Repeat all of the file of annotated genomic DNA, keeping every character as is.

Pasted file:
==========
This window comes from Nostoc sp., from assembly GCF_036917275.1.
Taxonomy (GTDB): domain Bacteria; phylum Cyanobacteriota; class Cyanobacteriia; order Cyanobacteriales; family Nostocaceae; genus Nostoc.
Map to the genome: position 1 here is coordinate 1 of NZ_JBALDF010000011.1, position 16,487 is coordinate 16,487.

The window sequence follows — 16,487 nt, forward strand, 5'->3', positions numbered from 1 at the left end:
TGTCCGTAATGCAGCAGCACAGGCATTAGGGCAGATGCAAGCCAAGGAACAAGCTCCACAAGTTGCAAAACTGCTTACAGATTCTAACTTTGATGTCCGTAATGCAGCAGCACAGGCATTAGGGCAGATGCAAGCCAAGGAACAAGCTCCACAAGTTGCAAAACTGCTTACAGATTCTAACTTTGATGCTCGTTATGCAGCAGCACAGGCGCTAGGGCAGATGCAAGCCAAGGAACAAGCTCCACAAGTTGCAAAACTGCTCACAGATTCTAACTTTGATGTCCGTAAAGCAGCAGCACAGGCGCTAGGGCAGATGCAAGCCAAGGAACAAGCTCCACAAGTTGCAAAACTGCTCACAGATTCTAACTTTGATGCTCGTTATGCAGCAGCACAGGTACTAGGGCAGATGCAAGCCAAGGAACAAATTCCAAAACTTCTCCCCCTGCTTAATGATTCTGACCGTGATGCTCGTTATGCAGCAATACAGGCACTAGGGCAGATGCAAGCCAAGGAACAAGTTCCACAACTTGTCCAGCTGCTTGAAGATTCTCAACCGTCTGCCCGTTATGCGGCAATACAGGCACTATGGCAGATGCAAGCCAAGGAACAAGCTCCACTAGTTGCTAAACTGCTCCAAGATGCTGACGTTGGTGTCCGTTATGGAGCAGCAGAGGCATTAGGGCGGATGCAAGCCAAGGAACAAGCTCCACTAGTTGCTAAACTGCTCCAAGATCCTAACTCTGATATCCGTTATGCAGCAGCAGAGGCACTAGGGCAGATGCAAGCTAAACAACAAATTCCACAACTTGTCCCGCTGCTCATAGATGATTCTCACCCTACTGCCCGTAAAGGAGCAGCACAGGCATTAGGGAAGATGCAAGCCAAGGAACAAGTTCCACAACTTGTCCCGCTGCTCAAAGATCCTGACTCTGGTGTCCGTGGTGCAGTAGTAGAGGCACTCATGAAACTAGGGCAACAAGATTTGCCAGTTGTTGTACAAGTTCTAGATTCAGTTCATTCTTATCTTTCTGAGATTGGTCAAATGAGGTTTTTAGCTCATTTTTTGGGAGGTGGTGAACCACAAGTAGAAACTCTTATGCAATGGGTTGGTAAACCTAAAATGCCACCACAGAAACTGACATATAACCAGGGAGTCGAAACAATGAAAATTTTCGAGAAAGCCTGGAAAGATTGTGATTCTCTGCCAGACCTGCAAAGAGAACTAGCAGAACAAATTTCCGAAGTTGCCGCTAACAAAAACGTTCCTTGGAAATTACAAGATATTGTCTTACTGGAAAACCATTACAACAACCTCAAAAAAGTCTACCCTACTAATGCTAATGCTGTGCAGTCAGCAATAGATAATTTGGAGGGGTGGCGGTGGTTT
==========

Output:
This window comes from Nostoc sp., from assembly GCF_036917275.1.
Taxonomy (GTDB): domain Bacteria; phylum Cyanobacteriota; class Cyanobacteriia; order Cyanobacteriales; family Nostocaceae; genus Nostoc.
Map to the genome: position 1 here is coordinate 1 of NZ_JBALDF010000011.1, position 16,487 is coordinate 16,487.

The window sequence follows — 16,487 nt, forward strand, 5'->3', positions numbered from 1 at the left end:
TGTCCGTAATGCAGCAGCACAGGCATTAGGGCAGATGCAAGCCAAGGAACAAGCTCCACAAGTTGCAAAACTGCTTACAGATTCTAACTTTGATGTCCGTAATGCAGCAGCACAGGCATTAGGGCAGATGCAAGCCAAGGAACAAGCTCCACAAGTTGCAAAACTGCTTACAGATTCTAACTTTGATGCTCGTTATGCAGCAGCACAGGCGCTAGGGCAGATGCAAGCCAAGGAACAAGCTCCACAAGTTGCAAAACTGCTCACAGATTCTAACTTTGATGTCCGTAAAGCAGCAGCACAGGCGCTAGGGCAGATGCAAGCCAAGGAACAAGCTCCACAAGTTGCAAAACTGCTCACAGATTCTAACTTTGATGCTCGTTATGCAGCAGCACAGGTACTAGGGCAGATGCAAGCCAAGGAACAAATTCCAAAACTTCTCCCCCTGCTTAATGATTCTGACCGTGATGCTCGTTATGCAGCAATACAGGCACTAGGGCAGATGCAAGCCAAGGAACAAGTTCCACAACTTGTCCAGCTGCTTGAAGATTCTCAACCGTCTGCCCGTTATGCGGCAATACAGGCACTATGGCAGATGCAAGCCAAGGAACAAGCTCCACTAGTTGCTAAACTGCTCCAAGATGCTGACGTTGGTGTCCGTTATGGAGCAGCAGAGGCATTAGGGCGGATGCAAGCCAAGGAACAAGCTCCACTAGTTGCTAAACTGCTCCAAGATCCTAACTCTGATATCCGTTATGCAGCAGCAGAGGCACTAGGGCAGATGCAAGCTAAACAACAAATTCCACAACTTGTCCCGCTGCTCATAGATGATTCTCACCCTACTGCCCGTAAAGGAGCAGCACAGGCATTAGGGAAGATGCAAGCCAAGGAACAAGTTCCACAACTTGTCCCGCTGCTCAAAGATCCTGACTCTGGTGTCCGTGGTGCAGTAGTAGAGGCACTCATGAAACTAGGGCAACAAGATTTGCCAGTTGTTGTACAAGTTCTAGATTCAGTTCATTCTTATCTTTCTGAGATTGGTCAAATGAGGTTTTTAGCTCATTTTTTGGGAGGTGGTGAACCACAAGTAGAAACTCTTATGCAATGGGTTGGTAAACCTAAAATGCCACCACAGAAACTGACATATAACCAGGGAGTCGAAACAATGAAAATTTTCGAGAAAGCCTGGAAAGATTGTGATTCTCTGCCAGACCTGCAAAGAGAACTAGCAGAACAAATTTCCGAAGTTGCCGCTAACAAAAACGTTCCTTGGAAATTACAAGATATTGTCTTACTGGAAAACCATTACAACAACCTCAAAAAAGTCTACCCTACTAATGCTAATGCTGTGCAGTCAGCAATAGATAATTTGGAGGGGTGGCGGTGGTTT